On Maui, when you get tired of lounging on the beach or by your hotel pool, it’s likely that you’ll turn your sights to Haleakala, the volcanic mountain in south Maui. Whether you head up to the summit to watch the sun rise over the crater or to coast down on a bike, the Haleakala National Park that you think of is most likely the barren, moonlike crater. Fewer people know that there is another unit of the National Park about 12 miles past the village of Hana on the (in)famous Road to Hana. In the coastal Kipahulu unit of Haleakala National Park, you’ll find the so-called Seven Sacred Pools (they’re not sacred, and neither are there 7 of them). The area is officially known as the `Ohe`o Gulch. For those with more time, the Pipiwai Trail is worth the effort.
The trailhead is at the parking lot at the visitor’s center. Entrance to the park (required for parking) costs $10 per vehicle and is valid for seven days, including at Haleakala summit. Just keep your receipt!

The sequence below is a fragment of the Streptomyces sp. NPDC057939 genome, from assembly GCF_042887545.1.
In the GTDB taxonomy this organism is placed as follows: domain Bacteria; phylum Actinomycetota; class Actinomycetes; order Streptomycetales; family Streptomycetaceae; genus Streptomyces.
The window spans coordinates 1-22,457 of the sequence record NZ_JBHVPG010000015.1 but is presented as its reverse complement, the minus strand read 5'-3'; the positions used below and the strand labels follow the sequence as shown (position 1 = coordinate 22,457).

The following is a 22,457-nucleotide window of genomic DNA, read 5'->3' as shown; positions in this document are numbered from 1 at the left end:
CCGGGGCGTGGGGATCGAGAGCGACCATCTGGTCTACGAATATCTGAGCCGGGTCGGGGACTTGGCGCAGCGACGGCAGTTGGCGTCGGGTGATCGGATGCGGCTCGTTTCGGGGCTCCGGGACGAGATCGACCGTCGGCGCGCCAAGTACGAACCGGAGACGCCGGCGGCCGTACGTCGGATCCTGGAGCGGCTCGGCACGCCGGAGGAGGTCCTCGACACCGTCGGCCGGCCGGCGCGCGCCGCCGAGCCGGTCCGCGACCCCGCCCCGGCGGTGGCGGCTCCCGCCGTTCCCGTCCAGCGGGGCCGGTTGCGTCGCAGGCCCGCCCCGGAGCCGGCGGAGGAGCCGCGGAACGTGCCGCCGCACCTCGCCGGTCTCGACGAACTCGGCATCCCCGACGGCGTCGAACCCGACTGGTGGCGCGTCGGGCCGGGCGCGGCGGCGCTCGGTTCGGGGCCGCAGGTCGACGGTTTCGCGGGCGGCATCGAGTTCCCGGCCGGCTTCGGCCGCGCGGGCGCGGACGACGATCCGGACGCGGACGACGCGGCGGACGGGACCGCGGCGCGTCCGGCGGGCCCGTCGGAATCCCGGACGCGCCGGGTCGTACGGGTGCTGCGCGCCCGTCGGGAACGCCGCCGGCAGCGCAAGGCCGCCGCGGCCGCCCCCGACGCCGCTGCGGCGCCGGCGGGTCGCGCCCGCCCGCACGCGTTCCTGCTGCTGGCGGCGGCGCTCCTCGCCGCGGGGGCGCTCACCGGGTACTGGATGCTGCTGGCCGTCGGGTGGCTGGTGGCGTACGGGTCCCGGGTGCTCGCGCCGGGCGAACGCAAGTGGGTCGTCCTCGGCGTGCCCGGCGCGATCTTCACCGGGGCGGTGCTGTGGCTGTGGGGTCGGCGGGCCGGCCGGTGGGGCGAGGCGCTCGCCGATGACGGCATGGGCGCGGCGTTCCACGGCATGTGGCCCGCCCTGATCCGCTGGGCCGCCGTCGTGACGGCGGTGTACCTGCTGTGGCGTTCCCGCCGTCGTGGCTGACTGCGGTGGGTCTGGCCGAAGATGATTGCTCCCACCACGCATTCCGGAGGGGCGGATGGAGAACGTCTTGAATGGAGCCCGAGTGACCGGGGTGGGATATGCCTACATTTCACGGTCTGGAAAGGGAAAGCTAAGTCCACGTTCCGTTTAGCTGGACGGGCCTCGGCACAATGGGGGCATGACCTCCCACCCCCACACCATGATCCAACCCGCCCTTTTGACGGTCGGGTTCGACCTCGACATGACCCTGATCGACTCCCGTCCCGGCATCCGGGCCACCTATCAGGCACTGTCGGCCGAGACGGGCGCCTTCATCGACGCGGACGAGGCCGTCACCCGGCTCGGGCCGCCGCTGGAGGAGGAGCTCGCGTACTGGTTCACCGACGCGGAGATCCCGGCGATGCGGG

You’ll cross the highway, then continue about two — largely uphill and often muddy — miles to the waterfall. Along the way, you’ll cross several streams and walk through native vegetation, including a fascinating bamboo forest.
The soil is clay that gets very slick after rain, and keep in mind that this is very much the wet, rainforest side of the island. Shoes with good tread are a must, and hiking poles come in handy on the steep sections.
Right before the waterfall, you need to cross the stream. Don’t be afraid to get your shoes wet in the stream if you need to. Better to have wet socks than slip on a rock and get badly hurt. As enticing as it may be to take a refreshing dip, heed the warning signs about debris. Even a pebble can hurt you after it falls 400 feet!Be safe, have fun, and make sure you don’t forget your camera!